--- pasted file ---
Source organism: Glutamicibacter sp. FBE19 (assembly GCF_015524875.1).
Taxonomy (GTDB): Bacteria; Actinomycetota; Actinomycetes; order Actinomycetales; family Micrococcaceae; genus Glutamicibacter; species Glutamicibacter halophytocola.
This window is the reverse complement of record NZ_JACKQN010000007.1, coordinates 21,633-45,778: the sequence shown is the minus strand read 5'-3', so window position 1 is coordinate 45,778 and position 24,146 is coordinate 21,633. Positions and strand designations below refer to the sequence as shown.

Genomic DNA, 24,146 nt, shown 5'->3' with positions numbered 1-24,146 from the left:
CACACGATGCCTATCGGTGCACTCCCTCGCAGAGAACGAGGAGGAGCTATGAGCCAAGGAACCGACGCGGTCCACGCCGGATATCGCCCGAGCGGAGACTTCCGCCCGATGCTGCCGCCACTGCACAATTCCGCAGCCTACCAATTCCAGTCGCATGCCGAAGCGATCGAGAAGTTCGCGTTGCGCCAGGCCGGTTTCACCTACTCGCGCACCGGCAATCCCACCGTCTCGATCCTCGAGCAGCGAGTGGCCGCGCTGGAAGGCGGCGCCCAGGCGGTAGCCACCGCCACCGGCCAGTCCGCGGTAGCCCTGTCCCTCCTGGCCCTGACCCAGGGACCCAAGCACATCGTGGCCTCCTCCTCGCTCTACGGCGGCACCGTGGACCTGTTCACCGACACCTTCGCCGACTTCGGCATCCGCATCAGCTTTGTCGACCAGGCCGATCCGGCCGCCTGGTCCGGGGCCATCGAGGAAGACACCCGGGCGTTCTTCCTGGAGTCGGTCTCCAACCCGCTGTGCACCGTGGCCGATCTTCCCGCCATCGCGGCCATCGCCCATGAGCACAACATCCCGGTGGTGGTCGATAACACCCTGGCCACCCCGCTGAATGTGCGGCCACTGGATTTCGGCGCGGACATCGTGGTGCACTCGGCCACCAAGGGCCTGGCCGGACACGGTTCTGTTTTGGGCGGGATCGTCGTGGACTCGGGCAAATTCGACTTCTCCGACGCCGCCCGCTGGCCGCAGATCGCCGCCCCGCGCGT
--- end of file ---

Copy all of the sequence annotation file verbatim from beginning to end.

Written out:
Source organism: Glutamicibacter sp. FBE19 (assembly GCF_015524875.1).
Taxonomy (GTDB): Bacteria; Actinomycetota; Actinomycetes; order Actinomycetales; family Micrococcaceae; genus Glutamicibacter; species Glutamicibacter halophytocola.
This window is the reverse complement of record NZ_JACKQN010000007.1, coordinates 21,633-45,778: the sequence shown is the minus strand read 5'-3', so window position 1 is coordinate 45,778 and position 24,146 is coordinate 21,633. Positions and strand designations below refer to the sequence as shown.

Genomic DNA, 24,146 nt, shown 5'->3' with positions numbered 1-24,146 from the left:
CACACGATGCCTATCGGTGCACTCCCTCGCAGAGAACGAGGAGGAGCTATGAGCCAAGGAACCGACGCGGTCCACGCCGGATATCGCCCGAGCGGAGACTTCCGCCCGATGCTGCCGCCACTGCACAATTCCGCAGCCTACCAATTCCAGTCGCATGCCGAAGCGATCGAGAAGTTCGCGTTGCGCCAGGCCGGTTTCACCTACTCGCGCACCGGCAATCCCACCGTCTCGATCCTCGAGCAGCGAGTGGCCGCGCTGGAAGGCGGCGCCCAGGCGGTAGCCACCGCCACCGGCCAGTCCGCGGTAGCCCTGTCCCTCCTGGCCCTGACCCAGGGACCCAAGCACATCGTGGCCTCCTCCTCGCTCTACGGCGGCACCGTGGACCTGTTCACCGACACCTTCGCCGACTTCGGCATCCGCATCAGCTTTGTCGACCAGGCCGATCCGGCCGCCTGGTCCGGGGCCATCGAGGAAGACACCCGGGCGTTCTTCCTGGAGTCGGTCTCCAACCCGCTGTGCACCGTGGCCGATCTTCCCGCCATCGCGGCCATCGCCCATGAGCACAACATCCCGGTGGTGGTCGATAACACCCTGGCCACCCCGCTGAATGTGCGGCCACTGGATTTCGGCGCGGACATCGTGGTGCACTCGGCCACCAAGGGCCTGGCCGGACACGGTTCTGTTTTGGGCGGGATCGTCGTGGACTCGGGCAAATTCGACTTCTCCGACGCCGCCCGCTGGCCGCAGATCGCCGCCCCGCGCGT